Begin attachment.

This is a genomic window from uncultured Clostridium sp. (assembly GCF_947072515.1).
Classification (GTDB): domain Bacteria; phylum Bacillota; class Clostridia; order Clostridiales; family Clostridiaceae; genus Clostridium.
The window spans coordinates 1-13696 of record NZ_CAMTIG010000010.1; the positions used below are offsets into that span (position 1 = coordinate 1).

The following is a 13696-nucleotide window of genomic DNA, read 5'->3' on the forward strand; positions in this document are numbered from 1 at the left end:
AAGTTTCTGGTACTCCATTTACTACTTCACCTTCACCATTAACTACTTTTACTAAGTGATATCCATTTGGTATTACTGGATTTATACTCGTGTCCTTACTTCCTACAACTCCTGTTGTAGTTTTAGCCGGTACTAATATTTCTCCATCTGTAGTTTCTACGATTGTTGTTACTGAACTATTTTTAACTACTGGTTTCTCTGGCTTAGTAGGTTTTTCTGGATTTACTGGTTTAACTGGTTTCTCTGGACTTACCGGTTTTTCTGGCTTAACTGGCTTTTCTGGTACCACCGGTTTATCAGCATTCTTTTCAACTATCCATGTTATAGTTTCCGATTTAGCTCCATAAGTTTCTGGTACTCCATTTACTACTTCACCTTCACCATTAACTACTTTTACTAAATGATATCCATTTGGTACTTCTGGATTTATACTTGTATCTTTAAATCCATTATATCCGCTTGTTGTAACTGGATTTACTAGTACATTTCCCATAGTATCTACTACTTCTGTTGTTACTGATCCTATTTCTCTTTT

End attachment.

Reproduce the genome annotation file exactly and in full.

This is a genomic window from uncultured Clostridium sp. (assembly GCF_947072515.1).
Classification (GTDB): domain Bacteria; phylum Bacillota; class Clostridia; order Clostridiales; family Clostridiaceae; genus Clostridium.
The window spans coordinates 1-13696 of record NZ_CAMTIG010000010.1; the positions used below are offsets into that span (position 1 = coordinate 1).

The following is a 13696-nucleotide window of genomic DNA, read 5'->3' on the forward strand; positions in this document are numbered from 1 at the left end:
AAGTTTCTGGTACTCCATTTACTACTTCACCTTCACCATTAACTACTTTTACTAAGTGATATCCATTTGGTATTACTGGATTTATACTCGTGTCCTTACTTCCTACAACTCCTGTTGTAGTTTTAGCCGGTACTAATATTTCTCCATCTGTAGTTTCTACGATTGTTGTTACTGAACTATTTTTAACTACTGGTTTCTCTGGCTTAGTAGGTTTTTCTGGATTTACTGGTTTAACTGGTTTCTCTGGACTTACCGGTTTTTCTGGCTTAACTGGCTTTTCTGGTACCACCGGTTTATCAGCATTCTTTTCAACTATCCATGTTATAGTTTCCGATTTAGCTCCATAAGTTTCTGGTACTCCATTTACTACTTCACCTTCACCATTAACTACTTTTACTAAATGATATCCATTTGGTACTTCTGGATTTATACTTGTATCTTTAAATCCATTATATCCGCTTGTTGTAACTGGATTTACTAGTACATTTCCCATAGTATCTACTACTTCTGTTGTTACTGATCCTATTTCTCTTTT